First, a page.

08 August

Pan-Fried Zucchini Chips

August 8: National Zucchini Day

We usually eat at an Italian restaurant close by our house to catch up with fellow marriage sponsors, Jim and Marie P. While sharing experiences about how we are preparing our engaged couples at church for an important sacrament, we always order pan-fried zucchini chips to tide us over until our entrees arrive at the table. 

Zucchini has been cultivated in Northern Italy for three centuries; Italian immigrants brought the long green veggie to the United States. Fried zucchini originated in Pittsburgh, although the Italians also eat it fried/sauteed, fresh, baked or boiled. Actually, it was Pennsylvanians Jim and Marie who introduced the pan-fried zucchini chips at our first “double date” meeting and the crunchy appetizers have become our tasty tradition.

In pandemic times, our double dates have become rare, special outings. So when we crave those appetizers, we make pan-fried zucchini chips in our home kitchen. We would enjoy eating them with our friends at the restaurant, though. But for now, as we try to be careful from COVID cases, we can cook them on occasion and on National Zucchini Day.    

(Adapted from Eating Well)


  • 2 medium zucchinis, sliced ¼ inch thick
  • 1/3 cup flour, all purpose
  • 2 eggs, beaten
  • Zest of 1 lemon
  • 1 cup plain breadcrumbs or panko
  • 1/3 cup Parmesan cheese, grated
  • 1/3 – ½ cup olive or avocado oil
  • Salt to taste


Wash and slice zucchini. Pat dry with paper towel. Set aside. Prepare three shallow bowls: one for the flour, another for the beaten eggs and the third for the lemon zest-breadcrumbs/panko-cheese mixture. Zest the lemon. 

Mix zest with the breadcrumbs/panko and Parmesan cheese. Dredge the zucchini slices in flour and shake off any excess. Dip in eggs. 

Press zucchini into the lemon zest-breadcrumbs/panko-cheese mixture. Heat oil in a skillet till hot. Reduce heat to medium high. Fry the zucchini till browned on both sides, around 1-2 minutes each, and crispy. Drain on paper towels. Season with salt. Serve hot.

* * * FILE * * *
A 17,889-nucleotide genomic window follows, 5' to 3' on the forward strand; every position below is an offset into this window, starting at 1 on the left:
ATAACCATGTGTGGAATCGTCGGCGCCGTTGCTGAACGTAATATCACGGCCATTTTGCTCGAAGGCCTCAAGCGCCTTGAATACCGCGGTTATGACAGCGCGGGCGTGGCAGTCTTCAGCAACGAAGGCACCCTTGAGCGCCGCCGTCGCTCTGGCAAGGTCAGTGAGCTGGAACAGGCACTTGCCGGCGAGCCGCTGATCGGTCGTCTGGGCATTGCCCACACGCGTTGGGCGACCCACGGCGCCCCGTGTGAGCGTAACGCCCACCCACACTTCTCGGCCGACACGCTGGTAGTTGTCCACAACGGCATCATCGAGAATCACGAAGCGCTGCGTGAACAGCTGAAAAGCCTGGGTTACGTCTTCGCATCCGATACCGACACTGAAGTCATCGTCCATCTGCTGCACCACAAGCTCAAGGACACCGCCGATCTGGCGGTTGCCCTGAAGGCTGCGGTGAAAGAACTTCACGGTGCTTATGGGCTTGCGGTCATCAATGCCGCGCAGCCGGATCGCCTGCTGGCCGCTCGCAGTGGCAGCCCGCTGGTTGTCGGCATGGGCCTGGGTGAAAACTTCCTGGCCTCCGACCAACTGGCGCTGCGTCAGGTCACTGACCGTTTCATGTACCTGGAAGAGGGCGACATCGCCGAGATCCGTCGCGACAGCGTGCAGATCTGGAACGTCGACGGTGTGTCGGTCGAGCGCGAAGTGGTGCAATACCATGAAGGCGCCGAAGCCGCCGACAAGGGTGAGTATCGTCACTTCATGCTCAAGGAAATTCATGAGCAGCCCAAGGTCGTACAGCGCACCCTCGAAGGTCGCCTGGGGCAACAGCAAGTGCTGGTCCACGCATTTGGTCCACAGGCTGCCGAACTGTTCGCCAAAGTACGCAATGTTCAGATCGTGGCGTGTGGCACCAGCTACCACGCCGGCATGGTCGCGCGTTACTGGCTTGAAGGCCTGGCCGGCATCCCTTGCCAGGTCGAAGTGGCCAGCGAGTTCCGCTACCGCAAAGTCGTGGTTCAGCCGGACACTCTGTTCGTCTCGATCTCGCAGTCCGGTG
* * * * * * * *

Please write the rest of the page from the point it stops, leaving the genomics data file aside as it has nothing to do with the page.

• Zucchini is also known as courgette in other countries (Britain, Holland, New Zealand, Malaysia and South Africa).
  • Search our blog for other zucchini recipes.

Banana Peanut Butter Brownies

August 27: National Banana Lovers Day

During quarantine, online searches for “banana bread recipes” have spiked (which is way better than the number of coronavirus cases spiking). It seems that homebound people did not want to be wasteful of their limited groceries, had more time to spend in their kitchens and wanted to eat comfort food during the uncertainties in life. Having “been there, baked that” banana bread several times, we wanted to make something else with our blackening bananas.

Since we had peanut butter and cocoa powder in our pantry already, banana peanut butter brownies recipe was an easy choice to bake up besides banana bread. So if there are overripe bananas, bake banana peanut butter brownies while homebound and on National Banana Lovers Day.


(Adapted from Tasty)


  • 2 overripe bananas
  • ½ cup (1 stick) butter, unsalted, room temperature
  • 1 cup sugar (we used a little less)
  • 1 teaspoon vanilla extract
  • ¾ cup flour
  • ¼ cup cocoa powder
  • 1/8 teaspoon salt
  • ½ cup peanut butter


In a mixing bowl, mash the bananas. Add the butter, sugar and vanilla. Cream everything together.